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No body was found after the accident, so Mr. And Mrs. Weizstein were a bit troubled on how to stage for a funeral service. It wasn’t as if his will asked for his body to be cremated. They couldn’t bury what wasn’t there. Never had they dreamed they would watch their own son pass away.
They pulled off a memorial anyway. The Weizstein family all gathered together in a humble but clean dining room with lights dimmed. Candles flickered, and I watched will mild interest as I saw the chemicals tango together in the flame. I had made it, not wanting to disrespect the nice invitation handwritten and addressed to Ms. Eric Dreyfus, but this whole affair failed to ignite anything in me.
I had shed my fair share of tears before, but now it seemed irrational to cry.
I couldn’t imagine how anything at all could even be alive, so I couldn’t imagine how Billy was dead.
Minds were strange creatures. I was imagining things, with no chemical reactions to see things in my head. It seemed to go against everything the accident had taught me. When I closed my eyes, I could see Billy when he was all together, Before his matter turned to energy. Before he made millions cry and thousands die. When he was just a sweet, awkward boy with a big heart and a lot of potential. It sounded so cute, but it just made me sick.
I never claimed to know how to deal with this.
My sincerities went out to the family, I gave reassuring smiles and hug to those who needed it, threw on a coat, and made my way out the door.
There was something I needed to feel. I wasn’t quite sure what is was, but I could tell my bones were aching to get it. As my mind drifted to a million places I couldn’t comprehend, I swung myself into my car and decided to forgoe my seatbelt. My body needed to move.
I drove into town, and once and while caught a smile in the rear view mirror. Something in me was excited and peaceful, as if I had waited a lifetime. For what? I had no idea.
The scenery outside my window shifted in a languorous way, and not because my speedometer read 30 mph. Everything was so calm a perfect and distant that it made my heart ache in a more satisfying way. The road began to almost crescendo as more energy decorated the sidewalks. A glance at the sky showed pink melting into tangerine as marshmallow fluff camouflaged a blushing sun. I caught another smile in the rear view mirror.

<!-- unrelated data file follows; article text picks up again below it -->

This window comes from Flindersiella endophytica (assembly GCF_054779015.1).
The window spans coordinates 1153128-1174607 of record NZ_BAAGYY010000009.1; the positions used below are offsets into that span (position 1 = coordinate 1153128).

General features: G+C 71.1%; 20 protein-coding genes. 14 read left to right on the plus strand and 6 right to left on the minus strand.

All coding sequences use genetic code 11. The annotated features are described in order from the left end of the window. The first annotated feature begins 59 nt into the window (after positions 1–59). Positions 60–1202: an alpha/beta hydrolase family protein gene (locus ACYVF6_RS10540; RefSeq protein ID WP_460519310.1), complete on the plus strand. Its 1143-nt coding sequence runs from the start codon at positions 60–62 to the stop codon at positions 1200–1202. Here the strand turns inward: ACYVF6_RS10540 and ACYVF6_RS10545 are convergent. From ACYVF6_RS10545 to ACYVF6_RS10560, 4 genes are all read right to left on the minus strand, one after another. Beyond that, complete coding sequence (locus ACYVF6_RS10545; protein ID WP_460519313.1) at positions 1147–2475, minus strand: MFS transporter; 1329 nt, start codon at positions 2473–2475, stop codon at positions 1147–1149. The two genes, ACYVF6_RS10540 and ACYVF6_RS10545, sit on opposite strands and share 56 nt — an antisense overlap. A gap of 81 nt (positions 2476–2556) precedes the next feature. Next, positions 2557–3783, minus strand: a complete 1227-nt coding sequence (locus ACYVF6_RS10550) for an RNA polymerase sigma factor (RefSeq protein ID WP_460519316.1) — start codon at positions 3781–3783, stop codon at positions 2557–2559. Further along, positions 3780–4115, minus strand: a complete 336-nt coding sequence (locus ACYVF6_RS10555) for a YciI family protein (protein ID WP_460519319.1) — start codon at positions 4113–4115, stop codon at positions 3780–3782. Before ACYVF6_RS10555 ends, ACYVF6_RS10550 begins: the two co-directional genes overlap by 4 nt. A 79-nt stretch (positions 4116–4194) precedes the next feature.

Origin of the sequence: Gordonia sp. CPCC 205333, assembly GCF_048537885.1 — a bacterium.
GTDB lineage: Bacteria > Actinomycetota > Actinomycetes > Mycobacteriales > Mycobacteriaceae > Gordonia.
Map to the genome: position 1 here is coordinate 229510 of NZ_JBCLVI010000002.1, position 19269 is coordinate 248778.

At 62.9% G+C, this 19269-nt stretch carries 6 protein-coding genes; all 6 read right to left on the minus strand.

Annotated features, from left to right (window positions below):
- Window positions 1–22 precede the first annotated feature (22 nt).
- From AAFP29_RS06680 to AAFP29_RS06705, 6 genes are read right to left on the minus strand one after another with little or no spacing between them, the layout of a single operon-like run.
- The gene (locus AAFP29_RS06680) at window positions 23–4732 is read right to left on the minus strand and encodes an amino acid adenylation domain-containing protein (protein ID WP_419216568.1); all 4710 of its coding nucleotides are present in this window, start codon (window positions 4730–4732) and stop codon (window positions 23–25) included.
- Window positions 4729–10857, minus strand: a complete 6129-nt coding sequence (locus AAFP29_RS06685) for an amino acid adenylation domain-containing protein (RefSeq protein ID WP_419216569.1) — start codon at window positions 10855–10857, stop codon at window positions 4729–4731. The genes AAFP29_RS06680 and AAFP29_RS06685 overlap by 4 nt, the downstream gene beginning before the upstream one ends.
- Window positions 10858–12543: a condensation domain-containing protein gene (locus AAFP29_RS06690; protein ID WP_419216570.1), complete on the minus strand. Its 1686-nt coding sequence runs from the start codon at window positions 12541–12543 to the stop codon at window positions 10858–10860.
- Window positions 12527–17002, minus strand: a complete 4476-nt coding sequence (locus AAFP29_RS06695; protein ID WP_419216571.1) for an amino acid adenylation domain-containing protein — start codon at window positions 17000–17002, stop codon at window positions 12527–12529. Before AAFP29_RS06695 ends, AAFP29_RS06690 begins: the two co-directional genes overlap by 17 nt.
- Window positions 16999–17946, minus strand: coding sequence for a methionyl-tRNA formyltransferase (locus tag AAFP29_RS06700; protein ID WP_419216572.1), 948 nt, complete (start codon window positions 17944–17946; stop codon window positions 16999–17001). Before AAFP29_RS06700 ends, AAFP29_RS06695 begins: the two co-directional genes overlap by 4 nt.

Exhaling Albert Einstein and inhaling Julius Caesar, I began to remember all I had forgotten after Billy went up in smoke.
My mother stroking my hair as a little girl when I cried at my birthday party with cake covering my frilly pink dress.
Winning a spelling bee in the third grade with the word hippopotamus, and the smile I beamed out at the audience as my father snapped a photo.
Billy giving me a dandelion when I was six and asking if I would marry him.
The plush fur of my tabby cat as I tried to touch her dead body, and the way my mother pulled back my hand.
My friend Katie’s backyard, where we tried to sled in autumn.
The scream I let out when I got my first period.
How strange it felt when Daniel Lancaster gave me my first kiss on the playground.
The way C10H14N2 made me jitter as Katie offered me a slim, threatening Marlboro. And as the smoke filled my lungs, I wondered if I was disappointing anyone.
A card with some lame joke and a five dollar bill I handed to Billy for his fifteenth birthday.
I felt my hands get shaky as I pulled over the car into a deserted parking lot. There was a pretty little lake nearby and I liked watching the moon reflect off the subtle waves. Unlike gamma waves, I understood the lake.
Getting dressed up in something satin and purple for my junior prom, and blushing at a white corsage from my date who was just a friend.
The acidic vodka that slithered down my throat at the after party.
Focusing my eyes on a blemish on Mike Ciccone’s right cheek as I distracted myself from his tongue in my throat.
How I couldn’t stop my body from shaking and shivering when I lost my virginity.
Calling Billy afterwards to tell him all about it.
I turned off the car and open the door with conviction. That something my heart was beating for seemed closer than ever.
The time I was stroking Jason’s muscled forearm as I noticed my phone rining.
Ignoring Billy’s call once again.
Instead of seeing my smile in the rear view mirror, I revealed a grin to the whole world. The sounds of the world around me, music and shuffling feet, laughter and aggression, all acted as a call to action.
The time I hugged Billy and told him he had a great life ahead of him.
The sweat dripping down my face as I watched the explosion unfurl on a television.
During none of these memories did I recall the chemicals flickering, the atoms being empty, or the electrons jumping around. I remembered only raw sensation and bare emotions. Up until the moment I realized Billy was dead, none of these equations and theorems puzzled me. I simply lived.
Science had become poetry at that moment. It all flowed to a rhythm, and it’s mechanics were used to make me feel something unadulterated and real.
My shoes came off without issue as I pulled at them. My jeans put up more of a fight, but they were on the ground soon enough. As I pulled off my shirt, my eyes were on the goal.
The splash hit me like a bullet. There was nothing tenuous in the impact. Water licked my skin and I laughed for the first time in weeks. Chemistry and physics no longer matter as I felt myself enveloped in whatever some hydrogen and oxygen make. I didn’t care what it was, all I knew was that it cleansed me of regrets and lies and all the things I tried to change.
There didn’t have to be a God to make me feel so renewed.
And I laughed again.